By ELAINE KURTENBACH
AP Business Writer
BANGKOK (AP) — World shares were mostly higher Monday after a strong close on Wall Street last week, though the latest manufacturing surveys showed weakening factory activity in Asia’s two biggest economies: China and Japan.
Germany’s DAX gained 0.3% to 13,522,83 while the CAC 40 in Paris added 0.4% to 6,473.00. Britain’s FTSE 100 climbed 0.4% to 7,455.55.
The futures for the S&P 500 and the Dow industrials were 0.2% lower. On Friday, Wall Street closed out its best month since November 2020. The S&P 500 index, a benchmark for many stock funds, rose 1.4%. It finished 9.1% higher for July.
In Asian trading, Tokyo’s Nikkei 225 index gained 0.7% to 27,993.35 while the Shanghai Composite index edged 0.2% higher, to 3,259.96. In Sydney, the S&P/ASX 200 rose 0.7% to 6,993.00. The Kospi in Seoul ended nearly unchanged at 2,452.25.
Hong Kong’s Hang Seng edged less than 0.1% higher to 20,163.08.
Chinese manufacturing’s recovery from anti-virus shutdowns faltered in July as activity sank, a survey showed Sunday, adding to pressure on the struggling economy in a politically sensitive year when President Xi Jinping is expected to try to extend his time in power.
Factory activity was depressed by weak global demand and anti-virus controls that are weighing on domestic consumer spending, according to the national statistics agency and an official industry group, the China Federation of Logistics & Purchasing.
“The country was already facing an uphill challenge, to put it mildly, with regard to its growth target this year and the fact that manufacturing activity is slowing again doesn’t bode well,” Craig Erlam of Oanda said in a commentary.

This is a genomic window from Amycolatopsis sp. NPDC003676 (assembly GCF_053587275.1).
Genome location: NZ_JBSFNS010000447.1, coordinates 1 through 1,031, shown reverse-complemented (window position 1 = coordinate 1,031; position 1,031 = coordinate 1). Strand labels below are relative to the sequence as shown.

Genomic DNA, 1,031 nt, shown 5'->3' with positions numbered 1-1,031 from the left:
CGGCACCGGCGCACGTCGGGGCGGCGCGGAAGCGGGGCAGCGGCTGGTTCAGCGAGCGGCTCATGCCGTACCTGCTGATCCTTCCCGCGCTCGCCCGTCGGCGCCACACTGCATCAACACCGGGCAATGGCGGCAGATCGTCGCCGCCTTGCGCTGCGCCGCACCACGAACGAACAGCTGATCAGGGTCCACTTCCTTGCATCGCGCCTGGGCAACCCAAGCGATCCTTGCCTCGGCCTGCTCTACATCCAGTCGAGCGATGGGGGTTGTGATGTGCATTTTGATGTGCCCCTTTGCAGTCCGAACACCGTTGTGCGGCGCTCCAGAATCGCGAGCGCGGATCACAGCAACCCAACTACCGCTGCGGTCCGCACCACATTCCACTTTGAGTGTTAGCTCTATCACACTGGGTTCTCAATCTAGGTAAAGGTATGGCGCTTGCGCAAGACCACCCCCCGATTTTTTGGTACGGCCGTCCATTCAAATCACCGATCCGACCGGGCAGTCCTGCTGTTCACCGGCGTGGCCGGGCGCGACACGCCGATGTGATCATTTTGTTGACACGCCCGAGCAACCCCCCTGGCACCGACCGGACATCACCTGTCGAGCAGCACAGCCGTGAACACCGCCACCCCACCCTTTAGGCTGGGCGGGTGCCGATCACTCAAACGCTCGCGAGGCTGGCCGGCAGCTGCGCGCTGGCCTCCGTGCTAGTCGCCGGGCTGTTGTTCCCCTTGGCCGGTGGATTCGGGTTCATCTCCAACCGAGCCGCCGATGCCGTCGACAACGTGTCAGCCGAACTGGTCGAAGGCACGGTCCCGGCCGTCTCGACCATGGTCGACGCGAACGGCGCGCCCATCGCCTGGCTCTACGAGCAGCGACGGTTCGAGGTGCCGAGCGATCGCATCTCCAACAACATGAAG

A similar survey of purchasing managers, the au Jibun Bank Japan Manufacturing PMI, slipped to 52.1 in July from 52.7 in June, the slowest growth in the sector in 10 months, as costs of energy and labor rose. The survey measures various components on a scale up to 100, with readings above 50 indicating expansion.
Shares in Chinese e-commerce firm Alibaba fell 3.8% in Hong Kong on Monday, helping pull the Hang Seng lower. The company announced it wants to keep its shares listed in both New York and Hong Kong, days after U.S. regulators included it in a list of companies that may be delisted for not complying with auditing requirements.
Investors in the region will be getting a new installment of updates on corporate results this week.
Wall Street’s latest rally came as investors weighed a mix of company earnings reports and new data showing inflation jumped by the most in four decades last month.
The tech-heavy Nasdaq rose 1.9%, ending the month 12.4% higher, while the Dow Jones Industrial Average rose 1% and notched a 6.7% gain for the month. The Russell 2000 rose 0.7%, ending July with a 10.4% gain.
Weak economic data, including a report Thursday showing that the U.S. economy contracted last quarter and could be in a recession, have also spurred stocks higher by giving some investors confidence that the Federal Reserve will be able to dial back its aggressive pace of rate hikes sooner than expected.
The central bank raised its key short-term interest rate by 0.75 percentage points on Wednesday, lifting it to the highest level since 2018. The Fed is raising rates in a bid to slow the U.S. economy and quell inflation.
An inflation gauge that is closely tracked by the Federal Reserve jumped 6.8% in June from a year ago, the biggest increase in four decades, leaving Americans with no relief from surging prices. On a month-to-month basis, inflation accelerated to 1% in June from May’s 0.6% monthly increase, the Commerce Department said Friday.
In Europe, inflation surged in July, hitting 8.9% in the 19 European countries that use the euro currency.
In other trading early Monday, U.S. benchmark crude oil lost 83 cents to $97.79 per barrel. It jumped $2.20 to $98.62 on Friday. Brent crude oil, the basis for pricing international oils, lost 21 cents to $103.76 per barrel.
The U.S. dollar fell to 132.60 Japanese yen from 133.25 yen. The euro rose to $1.0236 from $1.0223.
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